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Renewed imperialist interventionism in the Third World has been a characteristic of global politics since the end of the Cold War. Crucial to this new era of intervention has been a propaganda offensive that the Third World is full of bloodthirsty leaders and tribes who are continually carrying out war crimes. The main part of the article below was written in 1997 when this trend was still relatively new. It appeared in the Christchurch-based revolution magazine, #3, August/September 1997.  The section on napalm has been added today.

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Top: Hiroshima; Above: The USA dropped 8 million tons of napalm in Vietnam. Western war criminals will never be brought to trial.

by Sharon Jones

War crimes, it seems, are pretty common these days. They seem to be breaking out virtually everywhere – except in the West. For instance, every time some repressive regime in the Third World carries out the kind of policies which Western governments encouraged in the past, during the Cold War, they are now denounced by those same Western governments as perpetrating ‘war crimes’.

Have the Western elites turned over a new leaf and become humanitarians? Or is ‘war crime’ fever in the West an indication of a sickness within the Western body politic?

Let’s begin by looking at the latest example of the obsession with war crimes, the American government’s attempt to get Pol Pot extradited to face a war crimes tribunal in the United States.

Pol Pot’s regime was a horrendous one, killing between one and two million Cambodians in its brief time in power, 1975-1979. It attempted to physically annihilate the urban working class and intelligentsia and build a nightmarish peasant totalitarian ‘communist’ society in the impoverished countryside. No-one in their right mind could shed any tears over Pol Pot getting the justice he deserves.

But how and by whom is this justice to be meted out? Why should the United States or any other Western power or institution play any part in this, especially given the US record in IndoChina? Are we really to believe that the rulers of the United States are even horrified by the activities of the Pol Pot regime?

Pol Pot and the USA: the real record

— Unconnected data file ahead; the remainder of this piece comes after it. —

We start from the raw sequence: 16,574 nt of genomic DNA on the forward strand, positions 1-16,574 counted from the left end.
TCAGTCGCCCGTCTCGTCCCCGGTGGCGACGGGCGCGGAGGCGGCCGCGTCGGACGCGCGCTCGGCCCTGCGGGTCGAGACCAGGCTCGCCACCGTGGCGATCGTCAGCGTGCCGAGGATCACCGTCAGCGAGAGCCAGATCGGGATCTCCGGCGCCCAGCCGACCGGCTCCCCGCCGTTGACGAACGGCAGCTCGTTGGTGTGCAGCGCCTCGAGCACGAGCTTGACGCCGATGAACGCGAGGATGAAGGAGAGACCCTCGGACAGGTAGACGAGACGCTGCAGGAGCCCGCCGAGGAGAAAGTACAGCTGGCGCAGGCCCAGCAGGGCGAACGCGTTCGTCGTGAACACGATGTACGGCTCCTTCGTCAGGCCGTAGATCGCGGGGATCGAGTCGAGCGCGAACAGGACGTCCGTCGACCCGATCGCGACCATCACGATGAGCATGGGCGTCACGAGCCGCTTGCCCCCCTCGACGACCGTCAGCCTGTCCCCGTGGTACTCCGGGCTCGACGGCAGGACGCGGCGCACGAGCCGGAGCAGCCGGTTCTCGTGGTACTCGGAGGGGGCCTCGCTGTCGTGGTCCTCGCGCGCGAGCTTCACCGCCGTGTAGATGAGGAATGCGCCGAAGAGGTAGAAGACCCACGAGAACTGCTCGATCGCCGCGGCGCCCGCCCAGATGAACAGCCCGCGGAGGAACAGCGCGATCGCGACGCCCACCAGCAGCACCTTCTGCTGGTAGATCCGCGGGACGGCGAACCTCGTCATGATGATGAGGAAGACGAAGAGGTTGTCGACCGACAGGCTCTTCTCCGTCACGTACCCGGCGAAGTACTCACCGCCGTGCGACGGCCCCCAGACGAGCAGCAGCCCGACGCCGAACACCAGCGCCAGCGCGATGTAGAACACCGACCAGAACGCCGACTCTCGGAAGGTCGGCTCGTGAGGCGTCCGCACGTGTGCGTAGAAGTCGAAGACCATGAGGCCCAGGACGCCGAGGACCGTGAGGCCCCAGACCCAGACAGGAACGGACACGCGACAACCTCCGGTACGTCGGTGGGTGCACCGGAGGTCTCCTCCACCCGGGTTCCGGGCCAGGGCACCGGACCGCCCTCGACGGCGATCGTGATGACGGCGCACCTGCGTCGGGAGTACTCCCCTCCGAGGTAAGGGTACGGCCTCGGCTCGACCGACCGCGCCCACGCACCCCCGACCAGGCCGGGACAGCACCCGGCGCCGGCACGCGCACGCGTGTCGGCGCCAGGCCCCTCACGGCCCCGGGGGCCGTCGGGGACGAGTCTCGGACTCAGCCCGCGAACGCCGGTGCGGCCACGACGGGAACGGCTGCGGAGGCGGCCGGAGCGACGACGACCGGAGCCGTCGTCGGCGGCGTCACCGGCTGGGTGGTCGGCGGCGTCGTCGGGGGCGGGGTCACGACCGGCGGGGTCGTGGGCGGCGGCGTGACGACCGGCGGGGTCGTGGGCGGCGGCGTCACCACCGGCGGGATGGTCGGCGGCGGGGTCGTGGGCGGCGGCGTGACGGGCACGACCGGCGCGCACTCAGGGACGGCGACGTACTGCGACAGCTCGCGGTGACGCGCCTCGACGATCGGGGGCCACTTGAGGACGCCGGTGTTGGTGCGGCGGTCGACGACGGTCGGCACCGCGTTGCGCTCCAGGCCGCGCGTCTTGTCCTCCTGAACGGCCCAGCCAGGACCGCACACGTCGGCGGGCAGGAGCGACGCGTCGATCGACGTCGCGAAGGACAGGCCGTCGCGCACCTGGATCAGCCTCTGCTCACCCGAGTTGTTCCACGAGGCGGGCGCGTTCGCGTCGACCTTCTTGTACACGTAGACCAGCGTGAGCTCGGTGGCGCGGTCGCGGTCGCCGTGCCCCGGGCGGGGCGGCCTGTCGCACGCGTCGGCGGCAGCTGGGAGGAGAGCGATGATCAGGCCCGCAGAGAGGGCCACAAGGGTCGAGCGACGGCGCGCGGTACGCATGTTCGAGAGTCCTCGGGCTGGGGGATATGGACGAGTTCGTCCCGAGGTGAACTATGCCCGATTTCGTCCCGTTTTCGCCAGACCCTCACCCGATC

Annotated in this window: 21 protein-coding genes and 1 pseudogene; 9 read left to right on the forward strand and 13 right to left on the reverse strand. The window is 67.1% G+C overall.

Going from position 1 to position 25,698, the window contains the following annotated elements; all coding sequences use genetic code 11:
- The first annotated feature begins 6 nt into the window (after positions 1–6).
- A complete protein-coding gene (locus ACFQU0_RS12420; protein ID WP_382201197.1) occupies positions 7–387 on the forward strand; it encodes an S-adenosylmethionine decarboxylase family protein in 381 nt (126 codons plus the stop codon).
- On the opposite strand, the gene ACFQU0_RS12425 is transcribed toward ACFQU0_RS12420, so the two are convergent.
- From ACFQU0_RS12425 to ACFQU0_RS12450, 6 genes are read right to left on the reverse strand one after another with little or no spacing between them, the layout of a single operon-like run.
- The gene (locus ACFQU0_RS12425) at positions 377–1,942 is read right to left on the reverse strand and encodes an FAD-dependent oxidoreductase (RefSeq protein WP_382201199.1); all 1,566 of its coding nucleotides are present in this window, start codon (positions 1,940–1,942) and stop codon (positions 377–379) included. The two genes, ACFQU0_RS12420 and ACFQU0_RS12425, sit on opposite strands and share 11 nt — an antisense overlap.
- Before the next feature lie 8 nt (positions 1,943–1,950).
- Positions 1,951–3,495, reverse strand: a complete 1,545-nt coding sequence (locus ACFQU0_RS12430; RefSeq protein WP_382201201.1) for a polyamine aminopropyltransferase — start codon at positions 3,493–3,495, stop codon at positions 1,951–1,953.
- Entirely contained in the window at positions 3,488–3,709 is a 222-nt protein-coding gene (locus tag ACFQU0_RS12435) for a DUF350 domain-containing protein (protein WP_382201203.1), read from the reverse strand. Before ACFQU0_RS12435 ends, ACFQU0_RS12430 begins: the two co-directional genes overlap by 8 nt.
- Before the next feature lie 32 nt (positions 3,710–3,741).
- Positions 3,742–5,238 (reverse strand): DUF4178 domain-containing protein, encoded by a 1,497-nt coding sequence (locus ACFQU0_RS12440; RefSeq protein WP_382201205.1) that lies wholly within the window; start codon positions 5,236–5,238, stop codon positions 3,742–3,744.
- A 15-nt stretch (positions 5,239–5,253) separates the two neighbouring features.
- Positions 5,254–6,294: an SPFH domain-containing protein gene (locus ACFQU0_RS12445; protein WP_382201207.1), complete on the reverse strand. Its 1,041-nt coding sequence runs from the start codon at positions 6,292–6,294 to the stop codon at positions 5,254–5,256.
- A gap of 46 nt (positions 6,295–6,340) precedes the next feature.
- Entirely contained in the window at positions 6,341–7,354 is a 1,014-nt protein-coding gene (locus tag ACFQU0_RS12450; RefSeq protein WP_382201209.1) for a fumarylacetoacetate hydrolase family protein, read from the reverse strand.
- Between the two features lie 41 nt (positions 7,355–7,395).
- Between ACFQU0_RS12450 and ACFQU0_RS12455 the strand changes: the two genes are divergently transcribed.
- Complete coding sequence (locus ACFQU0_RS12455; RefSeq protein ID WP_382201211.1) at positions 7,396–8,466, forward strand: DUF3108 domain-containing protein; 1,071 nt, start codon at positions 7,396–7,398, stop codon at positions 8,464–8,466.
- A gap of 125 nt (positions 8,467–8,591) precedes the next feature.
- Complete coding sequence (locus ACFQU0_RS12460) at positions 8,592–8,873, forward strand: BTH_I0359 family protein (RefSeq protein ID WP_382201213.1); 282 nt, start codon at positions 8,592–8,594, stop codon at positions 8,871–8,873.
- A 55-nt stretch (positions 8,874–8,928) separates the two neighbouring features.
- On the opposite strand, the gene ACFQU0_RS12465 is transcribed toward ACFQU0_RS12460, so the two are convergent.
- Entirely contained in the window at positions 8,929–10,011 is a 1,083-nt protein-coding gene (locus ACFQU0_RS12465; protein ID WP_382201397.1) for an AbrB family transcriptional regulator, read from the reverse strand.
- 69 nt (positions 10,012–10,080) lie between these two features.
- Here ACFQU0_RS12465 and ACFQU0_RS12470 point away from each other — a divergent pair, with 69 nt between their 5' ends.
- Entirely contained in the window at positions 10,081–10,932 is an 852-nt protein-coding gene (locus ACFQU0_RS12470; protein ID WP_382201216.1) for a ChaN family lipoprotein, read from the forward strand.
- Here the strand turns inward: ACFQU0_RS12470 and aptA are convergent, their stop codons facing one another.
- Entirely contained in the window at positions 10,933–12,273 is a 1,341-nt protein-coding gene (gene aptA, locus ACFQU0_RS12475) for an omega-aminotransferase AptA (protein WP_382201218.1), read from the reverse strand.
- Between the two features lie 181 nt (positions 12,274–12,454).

Pol Pot’s Khmer Rouge only became a force in Cambodia after US bombing and a 1970 invasion by US ground troops had plunged the society into chaos. When Pol Pot took power in 1975, Washington quickly moved to encourage him in a series of border attacks on Vietnam. The US government courted by Pol Pot and his backers in China as a way of punishing Vietnam for having inflicted a humiliating defeat on the United States.

When the Vietnamese sent in troops to ally with an anti-Pol Pot faction of the Khmer Rouge and overthrow his murderous regime, thereby helping save many more Cambodian lives, Washington rallied to the displaced Pol Pot side. Washington and Beijing ensured that Pol Pot’s gang continued to be recognised by the UN as the ‘legitimate’ and ‘official’ government of Cambodia and continued to hold Cambodia’s seat in the UN General Assembly. Vietnam was punished with sanctions and a US-backed Chinese invasion for ending Pol Pot’s murder spree. Clearly, then, the US rulers are not at all bothered about Pol Pot’s ‘crimes against humanity’. (NZ governments, Labour and National alike, backed Pol Pot’s gang holding onto the Cambodian seat at the UN – Redine, 2015.)

Shift in priorities

However, after the collapse of the Soviet bloc and the shift of the Vietnamese government to a more market-oriented economic course, Pol Pot – like so many other Washington-backed stooges – became surplus to US requirements. Now Washington is anxious to charge him, on US soil, with the crimes they never battered an eyelid over for twenty years.

The Clinton government would dearly love a good war crimes trial for two reasons. Firstly, it would allow their own sleaze-ridden regime to occupy the moral high ground and thereby improve their faltering public standing at home and their ability to intervene further in the Third World. Secondly, it would help to sanitise the United States’ own record in IndoChina in the 1960s and 1970s and rewrite the blood-soaked history of that intervention in which several million people were killed and even more turned into refugees, huge tracts of land defoliated and more tonnage of bombs dropped by the US than that dropped by all sides in the two world wars and the Korean War combined.

While the US stance in relation to Pol Pot is a particularly gross piece of hypocrisy, it is important to see it as part of a much broader trend in the post-Cold War world.

War crime fever

The West’s new-found fever for war crimes trials found its first major expression in the 1993 decision of the United Nations Security Council to set up an international war crimes tribunal through which the West could judge the rest. The assumption behind the initiative was, and remains, that the source of violence and barbarism is ‘over there’ – in the Third World – and the proper people to sit and pass judgement are ‘over here’ – the great and the good who run society in the West.